Miso soup is easy to make and easily customized for your palette with as many or as few ingredients as you like. It is healthy and nutritious and adaptable to most diets. Vegan and Vegetarian friendly
Miso soup is a traditional Japanese soup made with savory miso and dashi broth. One almost always gets this on the side in Japanese restaurants, along with a bowl of rice. Different regions/cooks in Japan have their favorite ingredients to add to this soup.
Generally, it is a light soup with a few pieces of tofu, seaweed, and green onion floating in it. It is more of a digestive than a prelude to the meal, but when at home who cares about all this. You like miso soup, you make it the way you like it. Make a meal out of it, if that is what you feel like doing today.
This is my everyday version to which sometimes more vegetables are added and sometimes it is just a broth with tofu and scallions.
The authentic versions have miso, dashi, and veggies/protein. I can find miso paste in the grocery store here, but not dashi. I don’t make it at home either, as I am happy with the substitutions. If you are interested in making dashi check out this link .
So instead of dashi, I use one of these
- Water sometimes with a 1 tsp nutritional yeast and a dash of soy sauce
- Chicken Stock
- Vegetable Stock
Each of these creates slight flavor variations. I often make chicken stock or vegetable stock with kitchen scraps, and that is usually my go-to soup base.
Simply put miso is fermented soybeans. There may be other ingredients; ex- barley, rice; in small amounts. These help with fermentation and sometime introduce more flavors. It is rich in protein, vitamins, and minerals as well as being a good source of probiotics. Check out this article on miso nutritional benefits – Why Miso Is Incredibly Healthy.
Miso has a complex flavor and adds to the tempting mouthfeel (umami?). It is delicious – and salty. Salt is the thing to keep in mind when using miso.
Miso contains soy and salt. Please exercise caution if your doctor has advised to avoid consuming these.
Miso comes in different colors, white, yellow, red, and brown. The red and brown varieties are fermented for longer periods, sometimes years. As a result the flavors are more intense and a little goes a long way. The milder ones – white and yellow are suitable for this dish. I want to clarify something – yellow miso sometimes looks light brown, but the packaging will usually indicate the type.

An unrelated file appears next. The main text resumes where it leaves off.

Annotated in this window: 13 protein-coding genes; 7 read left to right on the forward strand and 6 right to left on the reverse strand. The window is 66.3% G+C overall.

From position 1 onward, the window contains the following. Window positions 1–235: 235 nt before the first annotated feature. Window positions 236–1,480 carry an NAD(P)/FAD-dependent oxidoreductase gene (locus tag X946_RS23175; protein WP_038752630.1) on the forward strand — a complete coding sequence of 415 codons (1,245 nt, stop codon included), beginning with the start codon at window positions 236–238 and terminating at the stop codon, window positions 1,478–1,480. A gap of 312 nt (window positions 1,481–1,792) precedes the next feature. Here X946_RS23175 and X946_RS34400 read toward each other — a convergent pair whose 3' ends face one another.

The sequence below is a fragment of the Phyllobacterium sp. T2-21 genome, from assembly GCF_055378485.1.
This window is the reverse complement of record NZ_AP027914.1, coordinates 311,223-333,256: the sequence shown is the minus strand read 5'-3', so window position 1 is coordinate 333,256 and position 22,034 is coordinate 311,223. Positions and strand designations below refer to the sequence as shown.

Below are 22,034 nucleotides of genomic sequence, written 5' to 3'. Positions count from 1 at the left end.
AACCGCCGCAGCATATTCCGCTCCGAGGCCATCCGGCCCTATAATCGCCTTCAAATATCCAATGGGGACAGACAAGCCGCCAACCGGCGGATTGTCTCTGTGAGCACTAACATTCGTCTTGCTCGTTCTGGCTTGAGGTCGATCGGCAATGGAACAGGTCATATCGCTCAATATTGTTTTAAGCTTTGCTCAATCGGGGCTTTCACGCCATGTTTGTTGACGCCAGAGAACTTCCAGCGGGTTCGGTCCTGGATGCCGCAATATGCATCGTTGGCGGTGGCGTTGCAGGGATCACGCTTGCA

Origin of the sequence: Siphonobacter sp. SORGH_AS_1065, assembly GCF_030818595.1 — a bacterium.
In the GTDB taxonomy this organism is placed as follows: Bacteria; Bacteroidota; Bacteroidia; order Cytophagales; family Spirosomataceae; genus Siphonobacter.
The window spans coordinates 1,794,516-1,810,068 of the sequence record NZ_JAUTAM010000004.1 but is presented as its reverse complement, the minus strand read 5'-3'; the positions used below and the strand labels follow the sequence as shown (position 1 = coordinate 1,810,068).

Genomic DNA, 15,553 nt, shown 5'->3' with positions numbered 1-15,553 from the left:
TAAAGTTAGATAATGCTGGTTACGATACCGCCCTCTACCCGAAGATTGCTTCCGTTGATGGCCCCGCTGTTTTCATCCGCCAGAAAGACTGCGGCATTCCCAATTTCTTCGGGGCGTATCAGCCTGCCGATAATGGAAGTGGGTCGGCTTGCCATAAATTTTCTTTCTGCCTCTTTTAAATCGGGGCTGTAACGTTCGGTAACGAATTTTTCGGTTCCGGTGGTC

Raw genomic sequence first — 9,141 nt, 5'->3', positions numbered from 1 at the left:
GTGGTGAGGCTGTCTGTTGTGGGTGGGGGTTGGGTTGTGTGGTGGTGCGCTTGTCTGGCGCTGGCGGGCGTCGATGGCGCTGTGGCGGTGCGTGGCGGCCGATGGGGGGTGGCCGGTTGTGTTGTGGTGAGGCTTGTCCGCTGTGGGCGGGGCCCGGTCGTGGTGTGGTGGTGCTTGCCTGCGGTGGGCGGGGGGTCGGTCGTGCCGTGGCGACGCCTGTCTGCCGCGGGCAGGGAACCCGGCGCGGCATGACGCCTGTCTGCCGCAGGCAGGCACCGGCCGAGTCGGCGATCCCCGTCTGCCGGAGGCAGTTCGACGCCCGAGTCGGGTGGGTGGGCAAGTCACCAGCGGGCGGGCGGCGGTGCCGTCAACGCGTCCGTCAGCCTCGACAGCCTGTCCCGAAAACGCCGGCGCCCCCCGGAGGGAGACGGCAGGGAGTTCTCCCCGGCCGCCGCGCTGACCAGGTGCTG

Since miso contains probiotics, to get the most benefit, do not cook it. Add to the soup after cooking is completed and the soup is off the heat.
Wakame or Nori
Wakame and Nori are both dried sea vegetables. These are processed differently so wakame looks like broken pieces of rope while nori looks like a thin sheet of greenish-black paper. Usually we use Nori straight from the package . Wakame, on the other hand, has to soak in water before cooking. Both these are available in the Asian food isles in my local supermarkets, but I have better luck finding Nori than wakame.
My favorite vegetable to add here is broccoli or Chinese broccoli, probably because the colors pop with just a little cooking. Other than these you can add sliced carrots, mushrooms, tofu, zucchini noodles, or any quick-cooking vegetable.
Making Vegan Miso Soup
Simple dashi is vegan, but check the labels and make sure. You can also substitute water or vegetable stock in place of dashi. Same with Miso.
Making Miso Soup Into a Meal
To make miso soup try any or all of these options. Adjust the amount of miso, and add more salt or pepper if needed.
- Noodles – Add to the broth along with veggies or cook according to package instructions and add at the end
- Seafood – Add sliced seafood along with veggies
- Eggs – Add soft boiled eggs to the bowl or break into the soup right before turning off the heat. Ladle the soup over the eggs to help it set.
- Add more vegetable
And don’t forget to garnish with a few scallions.
Everyday Miso Soup
- 4 C Vegetable stock/ Chicken stock
- 4 Tbsp White/Yellow Miso Paste
- 1 Tbsp Wakame or
- 1 Sheet Nori
- 1/2 C Mushrooms
- 6 oz Tofu 1/2 standard pkt (Note)
- 1-2 Stems Gai Lan (Chinese Broccoli) (Note)
- 2 Stems Scallions
- If using wakame soak it in water for at least 10 minutes and drain.
- Heat the stock in a soup pot. Take the miso paste in a small bowl and add a little warm stock and stir to dissolve the miso. Use up to ½ C stock. Set aside.
- Chop the vegetables and tofu into small pieces. When the soup comes to a boil and the vegetables and tofu and wakame or strips of nori. Cover and let cook for 5 minutes.
- Take the soup off the heat, wait for a few minutes and stir in the thinned miso paste. Tasting in between. Stop when the desired flavor is reached. Add more salt if needed.
- Traditionally soft tofu is used. If using soft tofu add it after the vegetables are cooked.
- Other vegetables to use – broccoli, zucchini, carrots, spinach. Use any or all.
- Adjust the quantities to your preference
- Do not add extra salt until after adding miso
- See the post for ideas on how to make this into a meal or make a vegan version.
Important: Nutrition Values are estimates. Actuals vary based on ingredients and serving size.
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